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New York rain. Romance on Doyers Street. Chinatown.Stolen moments are the sweetest moments. When the rest of the city has escaped for the day, the world melts away with a lingering kiss under an umbrella.
—-It’s really no secret that Doyers Street is one of my favorite streets in lower Manhattan. It’s an alley (or very narrow street) that is usually photographed from an entirely different angle. In fact, the fact that it has a sharp angle in it goes along with its colorful history. Its angle was known as “the Bloody Angle” for part of the 20th century due to gang violence.This is just around the bend from the more popular part of the angle and also across from one of my favorite noodle shops in Chinatown. I love moments like this that are so completely candid but somehow feel cinematic. I had just walked out from the above-mentioned noodle shop when I was met with this scene. It was too perfect to not quickly capture, of course.To all who celebrate Valentine’s Day and to all who do not celebrate - I wish you romantic moments like this one. ♥—-Taken with the Sony A55.

—-View this photo with a comment thread on my Google Plus page—-Buy “Stolen Moments - Chinatown - New York City” Posters and Prints here, email me, or ask for help.

New York rain. Romance on Doyers Street. Chinatown.


Stolen moments are the sweetest moments.


When the rest of the city has escaped for the day, the world melts away with a lingering kiss under an umbrella.


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It’s really no secret that Doyers Street is one of my favorite streets in lower Manhattan. It’s an alley (or very narrow street) that is usually photographed from an entirely different angle. In fact, the fact that it has a sharp angle in it goes along with its colorful history. Its angle was known as “the Bloody Angle” for part of the 20th century due to gang violence.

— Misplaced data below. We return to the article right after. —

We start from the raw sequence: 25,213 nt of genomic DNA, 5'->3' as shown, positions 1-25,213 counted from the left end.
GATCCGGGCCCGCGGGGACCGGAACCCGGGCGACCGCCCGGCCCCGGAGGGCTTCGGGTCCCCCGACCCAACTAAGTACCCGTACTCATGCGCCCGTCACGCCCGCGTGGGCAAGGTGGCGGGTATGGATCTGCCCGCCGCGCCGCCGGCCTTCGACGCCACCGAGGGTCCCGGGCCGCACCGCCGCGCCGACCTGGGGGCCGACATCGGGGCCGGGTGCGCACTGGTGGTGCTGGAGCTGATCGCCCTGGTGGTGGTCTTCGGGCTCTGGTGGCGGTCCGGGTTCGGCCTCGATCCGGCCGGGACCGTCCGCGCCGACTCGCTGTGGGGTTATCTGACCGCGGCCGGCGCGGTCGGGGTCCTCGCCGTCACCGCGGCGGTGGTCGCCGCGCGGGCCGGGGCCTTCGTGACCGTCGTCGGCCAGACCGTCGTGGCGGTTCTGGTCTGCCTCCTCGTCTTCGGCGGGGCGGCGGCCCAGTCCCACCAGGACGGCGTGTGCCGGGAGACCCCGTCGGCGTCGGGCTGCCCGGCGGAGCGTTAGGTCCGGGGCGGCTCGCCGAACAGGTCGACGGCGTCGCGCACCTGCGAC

This is just around the bend from the more popular part of the angle and also across from one of my favorite noodle shops in Chinatown. I love moments like this that are so completely candid but somehow feel cinematic. I had just walked out from the above-mentioned noodle shop when I was met with this scene. It was too perfect to not quickly capture, of course.


To all who celebrate Valentine’s Day and to all who do not celebrate - I wish you romantic moments like this one. ♥


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Taken with the Sony A55.

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View this photo with a comment thread on my Google Plus page


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Buy “Stolen Moments - Chinatown - New York City” Posters and Prints here, email me, or ask for help.

Cherry blossom trees in full bloom. Brooklyn, New York City.

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When no one is looking, the trees dance.

With their limbs outstretched and their blossoms blush-pink and white in the heat of the sun’s glow, they whirl gracefully with each and every pirouette.

And the wind hold their limbs close to its heart twirling them around whispering utterances of love on every warm breeze.

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View this photo larger and on black on my Google Plus page

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Buy “Dance of the Trees - Cherry Blossoms - New York City” Prints here, email me, or ask for help.

Cherry blossom trees in full bloom. Brooklyn, New York City.

—-

When no one is looking, the trees dance.

With their limbs outstretched and their blossoms blush-pink and white in the heat of the sun’s glow, they whirl gracefully with each and every pirouette.

And the wind hold their limbs close to its heart twirling them around whispering utterances of love on every warm breeze.

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View this photo larger and on black on my Google Plus page

—-

Buy “Dance of the Trees - Cherry Blossoms - New York City” Prints here, email me, or ask for help.

Washington Mews on a cloudy day. Greenwich Village, New York City.

There are streets that I revisit with regularity. These streets seem to call me back again and again. Tucked away and nearly hidden, they are treasure chests that open to reveal a wealth of warm, new feelings with every passing season. I used to come to this particular street quite a bit but it wasn’t until a year or so ago that I learned about its history.